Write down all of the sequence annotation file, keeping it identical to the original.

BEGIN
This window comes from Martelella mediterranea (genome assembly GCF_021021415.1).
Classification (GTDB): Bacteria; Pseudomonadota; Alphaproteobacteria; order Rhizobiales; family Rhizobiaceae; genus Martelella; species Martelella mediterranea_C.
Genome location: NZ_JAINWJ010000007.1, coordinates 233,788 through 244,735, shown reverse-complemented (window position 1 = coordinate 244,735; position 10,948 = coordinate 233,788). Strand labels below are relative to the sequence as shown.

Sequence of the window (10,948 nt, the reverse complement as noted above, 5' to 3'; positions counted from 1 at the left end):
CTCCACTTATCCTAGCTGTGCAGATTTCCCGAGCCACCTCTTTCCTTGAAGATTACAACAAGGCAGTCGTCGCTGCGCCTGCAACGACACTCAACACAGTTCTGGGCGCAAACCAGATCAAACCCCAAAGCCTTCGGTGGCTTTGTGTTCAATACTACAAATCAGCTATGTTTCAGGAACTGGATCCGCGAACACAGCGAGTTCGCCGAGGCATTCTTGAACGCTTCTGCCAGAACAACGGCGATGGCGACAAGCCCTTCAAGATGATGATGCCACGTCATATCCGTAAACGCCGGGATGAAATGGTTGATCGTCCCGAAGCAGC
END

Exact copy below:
This window comes from Martelella mediterranea (genome assembly GCF_021021415.1).
Classification (GTDB): Bacteria; Pseudomonadota; Alphaproteobacteria; order Rhizobiales; family Rhizobiaceae; genus Martelella; species Martelella mediterranea_C.
Genome location: NZ_JAINWJ010000007.1, coordinates 233,788 through 244,735, shown reverse-complemented (window position 1 = coordinate 244,735; position 10,948 = coordinate 233,788). Strand labels below are relative to the sequence as shown.

Sequence of the window (10,948 nt, the reverse complement as noted above, 5' to 3'; positions counted from 1 at the left end):
CTCCACTTATCCTAGCTGTGCAGATTTCCCGAGCCACCTCTTTCCTTGAAGATTACAACAAGGCAGTCGTCGCTGCGCCTGCAACGACACTCAACACAGTTCTGGGCGCAAACCAGATCAAACCCCAAAGCCTTCGGTGGCTTTGTGTTCAATACTACAAATCAGCTATGTTTCAGGAACTGGATCCGCGAACACAGCGAGTTCGCCGAGGCATTCTTGAACGCTTCTGCCAGAACAACGGCGATGGCGACAAGCCCTTCAAGATGATGATGCCACGTCATATCCGTAAACGCCGGGATGAAATGGTTGATCGTCCCGAAGCAGC